South Korea‘s financial district of Yeouido in western Seoul (Reuters)
South Korea’s banking sector is expected to no longer guarantee job security the way it once did. This year, the industry is seeing a mass exodus of its workforce, with lenders offering lucrative early retirement packages to accelerate digitalization of banking services and trim down their physical operations for the transition, data showed Nov. 7.
The Korea Herald looked at individual employment data from six banks released this year.
Along with Citibank Korea shutting down its consumer banking “in phases,“ market rival Standard Chartered Bank Korea appears to be speeding up structural reorganization in line with its digital policy. The Seoul branch of the London-based banking giant received voluntary retirement applications from some 500 employees, 12 percent of its entire workforce here, last month, officials said. This year’s figure marked the highest number of early retirees since 2015, when the figure stood at 962. The number of voluntary retirees stood at only 29 last year.
The hike in retirement applicants came as SC Bank Korea this year has upgraded its payment term to a maximum of 60 months’ worth of salary, from the previous cap of 38 months. It said in a statement the upgrade in terms was part of its effort to optimize its workforce and improve corporate stability.
The move came around the same time of Citibank Korea’s surprising announcement it would shut down its consumer banking operation, instead of selling the unit to a potential buyer.
The Korean unit of US-based Citigroup started receiving applications for early retirement on Oct. 28, in a process set to wrap up on Nov. 3. Despite facing resistance from unionized members of the company, the number of early retirement applicants could exceed expectations, as its retirement offer is seen as ”extraordinary“ in the industry. According to the plan delivered to the union, the bank will provide retirement packages worth 100 percent of an applicant’s monthly salary for a maximum of seven years.
Early retirement packages in the banking industry usually stand at an average of 36 months, or 60 months at most.
Under the plan, full-time, permanent employees who have worked for the company for over three years are eligible to apply for the program. Employees can each receive up to a total 700 million won ($589,000), and an extra 25 million won is to be handed out to each employee who wishes to launch their own business or become self-employed, officials said.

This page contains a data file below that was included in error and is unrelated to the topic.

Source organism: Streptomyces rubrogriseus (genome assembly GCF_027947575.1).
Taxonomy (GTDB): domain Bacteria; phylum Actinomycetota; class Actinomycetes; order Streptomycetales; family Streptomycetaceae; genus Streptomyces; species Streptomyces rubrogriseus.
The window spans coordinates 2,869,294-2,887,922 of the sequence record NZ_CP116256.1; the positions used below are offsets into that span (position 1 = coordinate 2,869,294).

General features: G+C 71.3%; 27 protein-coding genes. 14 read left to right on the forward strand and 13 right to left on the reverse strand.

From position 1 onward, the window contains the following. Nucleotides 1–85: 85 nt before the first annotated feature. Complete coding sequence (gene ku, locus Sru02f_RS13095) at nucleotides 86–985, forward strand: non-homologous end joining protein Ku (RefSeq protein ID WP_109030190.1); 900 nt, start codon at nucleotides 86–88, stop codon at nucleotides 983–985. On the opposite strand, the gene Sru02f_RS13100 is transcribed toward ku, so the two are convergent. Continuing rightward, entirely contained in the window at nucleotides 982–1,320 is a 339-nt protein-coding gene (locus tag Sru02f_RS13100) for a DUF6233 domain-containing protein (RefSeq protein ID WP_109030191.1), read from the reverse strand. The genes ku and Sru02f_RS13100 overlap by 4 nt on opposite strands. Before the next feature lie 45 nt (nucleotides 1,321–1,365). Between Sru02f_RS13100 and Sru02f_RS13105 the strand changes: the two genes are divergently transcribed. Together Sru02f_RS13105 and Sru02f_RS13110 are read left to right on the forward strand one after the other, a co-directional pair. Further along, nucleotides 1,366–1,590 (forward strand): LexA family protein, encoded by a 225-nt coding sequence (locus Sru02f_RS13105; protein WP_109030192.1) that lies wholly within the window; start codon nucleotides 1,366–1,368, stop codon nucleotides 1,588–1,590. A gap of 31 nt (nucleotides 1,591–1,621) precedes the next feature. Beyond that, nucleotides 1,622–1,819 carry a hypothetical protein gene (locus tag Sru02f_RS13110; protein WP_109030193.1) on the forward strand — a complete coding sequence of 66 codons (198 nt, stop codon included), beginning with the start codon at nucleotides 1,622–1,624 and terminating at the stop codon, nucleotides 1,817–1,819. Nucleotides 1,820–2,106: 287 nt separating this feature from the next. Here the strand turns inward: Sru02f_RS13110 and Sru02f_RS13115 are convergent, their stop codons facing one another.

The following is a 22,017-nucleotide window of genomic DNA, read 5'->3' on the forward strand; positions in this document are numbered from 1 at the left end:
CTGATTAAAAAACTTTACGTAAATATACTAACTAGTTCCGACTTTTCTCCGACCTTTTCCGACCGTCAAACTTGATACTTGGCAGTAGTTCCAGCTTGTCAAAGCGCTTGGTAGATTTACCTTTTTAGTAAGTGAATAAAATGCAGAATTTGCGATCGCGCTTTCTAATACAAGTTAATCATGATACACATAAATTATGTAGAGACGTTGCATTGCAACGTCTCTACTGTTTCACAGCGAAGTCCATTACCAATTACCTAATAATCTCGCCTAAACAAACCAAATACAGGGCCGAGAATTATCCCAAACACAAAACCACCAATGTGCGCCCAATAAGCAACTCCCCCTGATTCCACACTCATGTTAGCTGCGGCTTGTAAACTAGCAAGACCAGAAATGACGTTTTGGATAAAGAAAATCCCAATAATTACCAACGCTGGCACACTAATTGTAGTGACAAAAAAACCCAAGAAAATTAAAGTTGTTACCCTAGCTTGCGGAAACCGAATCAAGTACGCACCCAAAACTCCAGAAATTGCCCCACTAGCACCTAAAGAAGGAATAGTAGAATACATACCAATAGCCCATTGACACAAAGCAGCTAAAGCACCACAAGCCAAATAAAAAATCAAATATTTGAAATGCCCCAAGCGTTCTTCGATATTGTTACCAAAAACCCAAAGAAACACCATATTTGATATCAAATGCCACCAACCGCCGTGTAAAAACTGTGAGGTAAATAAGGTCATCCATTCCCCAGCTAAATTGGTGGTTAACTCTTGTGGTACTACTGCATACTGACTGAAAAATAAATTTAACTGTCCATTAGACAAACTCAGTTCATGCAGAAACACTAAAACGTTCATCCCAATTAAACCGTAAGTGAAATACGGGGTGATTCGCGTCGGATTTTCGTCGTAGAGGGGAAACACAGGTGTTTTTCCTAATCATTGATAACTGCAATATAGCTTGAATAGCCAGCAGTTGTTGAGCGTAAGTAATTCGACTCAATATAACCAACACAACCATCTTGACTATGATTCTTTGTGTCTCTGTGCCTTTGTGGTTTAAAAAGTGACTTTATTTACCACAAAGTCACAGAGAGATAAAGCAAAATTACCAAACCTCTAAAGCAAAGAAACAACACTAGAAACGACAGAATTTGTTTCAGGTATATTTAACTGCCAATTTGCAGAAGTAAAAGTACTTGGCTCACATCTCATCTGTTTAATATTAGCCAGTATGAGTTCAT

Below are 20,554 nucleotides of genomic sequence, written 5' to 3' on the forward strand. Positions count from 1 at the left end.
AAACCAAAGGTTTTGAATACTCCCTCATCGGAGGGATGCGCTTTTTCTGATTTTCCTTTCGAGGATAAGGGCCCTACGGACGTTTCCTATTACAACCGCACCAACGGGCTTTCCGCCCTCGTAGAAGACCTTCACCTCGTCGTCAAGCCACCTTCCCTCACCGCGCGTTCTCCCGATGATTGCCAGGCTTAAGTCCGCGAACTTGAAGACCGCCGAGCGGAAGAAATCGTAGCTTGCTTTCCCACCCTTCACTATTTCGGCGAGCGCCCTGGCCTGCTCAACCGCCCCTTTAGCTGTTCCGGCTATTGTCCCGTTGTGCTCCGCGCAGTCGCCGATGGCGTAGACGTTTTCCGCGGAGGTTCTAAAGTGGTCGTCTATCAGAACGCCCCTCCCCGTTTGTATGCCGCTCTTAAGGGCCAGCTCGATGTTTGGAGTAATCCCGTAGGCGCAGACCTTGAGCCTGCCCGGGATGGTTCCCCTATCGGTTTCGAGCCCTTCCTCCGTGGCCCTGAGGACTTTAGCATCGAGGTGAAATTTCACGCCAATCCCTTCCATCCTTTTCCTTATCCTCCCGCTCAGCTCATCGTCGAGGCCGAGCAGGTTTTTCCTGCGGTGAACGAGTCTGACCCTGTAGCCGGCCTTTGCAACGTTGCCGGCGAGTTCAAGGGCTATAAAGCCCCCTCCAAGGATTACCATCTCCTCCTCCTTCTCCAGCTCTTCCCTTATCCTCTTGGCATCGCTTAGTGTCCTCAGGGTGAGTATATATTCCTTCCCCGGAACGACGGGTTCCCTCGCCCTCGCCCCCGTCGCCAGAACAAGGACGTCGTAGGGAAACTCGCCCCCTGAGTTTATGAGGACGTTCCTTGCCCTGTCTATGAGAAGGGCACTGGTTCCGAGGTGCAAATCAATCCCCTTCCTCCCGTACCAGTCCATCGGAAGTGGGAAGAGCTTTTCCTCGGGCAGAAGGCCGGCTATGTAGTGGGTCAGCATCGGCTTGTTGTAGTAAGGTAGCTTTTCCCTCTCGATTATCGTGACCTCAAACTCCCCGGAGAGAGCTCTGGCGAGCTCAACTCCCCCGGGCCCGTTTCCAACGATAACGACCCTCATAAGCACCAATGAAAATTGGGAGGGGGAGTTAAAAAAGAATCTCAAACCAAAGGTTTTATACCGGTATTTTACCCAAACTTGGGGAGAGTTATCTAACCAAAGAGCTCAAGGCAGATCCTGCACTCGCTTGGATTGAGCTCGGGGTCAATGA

The firm has also decided to extend the program to employees in corporate banking, a division that rarely offers early retirement options.
Citibank Korea now officially has 2,400 employees under retail banking among the total 3,468.
Of Korean commercial banks, KB Kookmin Bank -- the flagship lender under the nation’s No.1 banking group by total assets -- has seen 800 employees sign on for voluntary retirement and leave so far this year. The figure is nearly double last year’s 462, as it lowered the cutoff age eligible for the program to 48 from the previous 54.
Shinhan Bank has seen a combined 350 employees voluntarily retire so far by accepting applications in the months of January and July, while Woori Bank saw 468 leave this year so far.
Hana Bank is set to start receiving this year’s applicants next month. It saw 574 employees leave through voluntary retirement last year.
Digitalization of businesses, accelerated by the widespread use of smartphones and the COVID-19 pandemic, has been forcing commercial banks to shut down their brick-and-mortar branches and downsize the workforce.
According to data released by the watchdog Financial Supervisory Service earlier this year, South Korean banks shuttered 304 brick-and-mortar branches in 2020 alone, vastly up from the previous year’s corresponding figure of 57. Banks closed a combined 79 offline branches in the first six months of this year, separate FSS data released last month showed.
By Jung Min-kyung (email@example.com)